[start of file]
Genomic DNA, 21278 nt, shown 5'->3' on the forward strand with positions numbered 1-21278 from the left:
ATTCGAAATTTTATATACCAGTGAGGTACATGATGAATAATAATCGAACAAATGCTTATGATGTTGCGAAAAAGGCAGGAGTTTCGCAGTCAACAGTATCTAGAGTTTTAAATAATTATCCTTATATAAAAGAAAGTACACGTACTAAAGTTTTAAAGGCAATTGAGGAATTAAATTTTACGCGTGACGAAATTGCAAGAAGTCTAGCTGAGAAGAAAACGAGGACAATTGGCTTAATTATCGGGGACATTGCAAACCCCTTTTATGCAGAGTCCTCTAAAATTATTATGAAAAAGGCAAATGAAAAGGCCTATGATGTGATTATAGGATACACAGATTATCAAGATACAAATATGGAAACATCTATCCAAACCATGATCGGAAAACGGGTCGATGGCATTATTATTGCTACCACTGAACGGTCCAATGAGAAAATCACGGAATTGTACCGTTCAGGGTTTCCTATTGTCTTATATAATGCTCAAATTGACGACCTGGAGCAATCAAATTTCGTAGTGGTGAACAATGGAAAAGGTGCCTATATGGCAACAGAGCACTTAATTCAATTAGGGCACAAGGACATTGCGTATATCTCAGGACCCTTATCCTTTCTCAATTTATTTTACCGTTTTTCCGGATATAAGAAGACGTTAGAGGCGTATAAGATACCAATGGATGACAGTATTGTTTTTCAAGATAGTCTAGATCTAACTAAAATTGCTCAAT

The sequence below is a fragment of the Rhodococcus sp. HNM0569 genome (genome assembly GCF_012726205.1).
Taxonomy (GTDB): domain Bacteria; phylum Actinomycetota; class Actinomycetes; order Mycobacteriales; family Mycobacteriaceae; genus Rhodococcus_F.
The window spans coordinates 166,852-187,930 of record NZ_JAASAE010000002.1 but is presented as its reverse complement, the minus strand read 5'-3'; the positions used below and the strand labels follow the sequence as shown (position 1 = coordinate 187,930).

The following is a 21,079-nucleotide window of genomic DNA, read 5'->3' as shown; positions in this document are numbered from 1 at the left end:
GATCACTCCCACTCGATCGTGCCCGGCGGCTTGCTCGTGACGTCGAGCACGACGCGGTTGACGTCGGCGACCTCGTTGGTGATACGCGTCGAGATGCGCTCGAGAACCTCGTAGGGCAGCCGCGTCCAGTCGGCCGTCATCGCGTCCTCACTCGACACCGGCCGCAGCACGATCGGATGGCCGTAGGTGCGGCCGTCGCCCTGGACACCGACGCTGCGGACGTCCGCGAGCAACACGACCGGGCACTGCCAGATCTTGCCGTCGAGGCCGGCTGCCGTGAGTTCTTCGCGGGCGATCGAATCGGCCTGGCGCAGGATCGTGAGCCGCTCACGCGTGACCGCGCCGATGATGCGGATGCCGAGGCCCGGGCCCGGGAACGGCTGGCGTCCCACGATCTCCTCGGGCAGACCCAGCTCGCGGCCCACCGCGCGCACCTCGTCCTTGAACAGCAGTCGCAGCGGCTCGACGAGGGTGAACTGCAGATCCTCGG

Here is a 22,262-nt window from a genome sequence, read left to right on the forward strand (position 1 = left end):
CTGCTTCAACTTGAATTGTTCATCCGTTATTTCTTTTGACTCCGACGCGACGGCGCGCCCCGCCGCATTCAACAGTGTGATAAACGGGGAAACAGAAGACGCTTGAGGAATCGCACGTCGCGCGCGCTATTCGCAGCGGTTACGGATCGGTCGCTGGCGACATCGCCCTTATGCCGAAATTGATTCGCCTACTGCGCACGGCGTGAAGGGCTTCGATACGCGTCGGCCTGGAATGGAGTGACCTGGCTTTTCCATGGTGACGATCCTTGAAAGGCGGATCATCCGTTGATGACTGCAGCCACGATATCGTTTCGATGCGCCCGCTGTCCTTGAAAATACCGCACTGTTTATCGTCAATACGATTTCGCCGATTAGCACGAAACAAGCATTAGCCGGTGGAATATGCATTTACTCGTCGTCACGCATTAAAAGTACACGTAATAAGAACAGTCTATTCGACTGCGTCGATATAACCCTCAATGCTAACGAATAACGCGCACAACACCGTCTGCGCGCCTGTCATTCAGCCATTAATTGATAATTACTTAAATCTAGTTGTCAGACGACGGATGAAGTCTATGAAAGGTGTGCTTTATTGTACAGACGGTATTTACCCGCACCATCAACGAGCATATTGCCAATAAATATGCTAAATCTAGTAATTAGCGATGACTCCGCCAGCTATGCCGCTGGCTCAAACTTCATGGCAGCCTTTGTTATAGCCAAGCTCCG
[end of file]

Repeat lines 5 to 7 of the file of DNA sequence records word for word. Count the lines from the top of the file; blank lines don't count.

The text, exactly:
The window spans coordinates 166,852-187,930 of record NZ_JAASAE010000002.1 but is presented as its reverse complement, the minus strand read 5'-3'; the positions used below and the strand labels follow the sequence as shown (position 1 = coordinate 187,930).

The following is a 21,079-nucleotide window of genomic DNA, read 5'->3' as shown; positions in this document are numbered from 1 at the left end:
GATCACTCCCACTCGATCGTGCCCGGCGGCTTGCTCGTGACGTCGAGCACGACGCGGTTGACGTCGGCGACCTCGTTGGTGATACGCGTCGAGATGCGCTCGAGAACCTCGTAGGGCAGCCGCGTCCAGTCGGCCGTCATCGCGTCCTCACTCGACACCGGCCGCAGCACGATCGGATGGCCGTAGGTGCGGCCGTCGCCCTGGACACCGACGCTGCGGACGTCCGCGAGCAACACGACCGGGCACTGCCAGATCTTGCCGTCGAGGCCGGCTGCCGTGAGTTCTTCGCGGGCGATCGAATCGGCCTGGCGCAGGATCGTGAGCCGCTCACGCGTGACCGCGCCGATGATGCGGATGCCGAGGCCCGGGCCCGGGAACGGCTGGCGTCCCACGATCTCCTCGGGCAGACCCAGCTCGCGGCCCACCGCGCGCACCTCGTCCTTGAACAGCAGTCGCAGCGGCTCGACGAGGGTGAACTGCAGATCCTCGG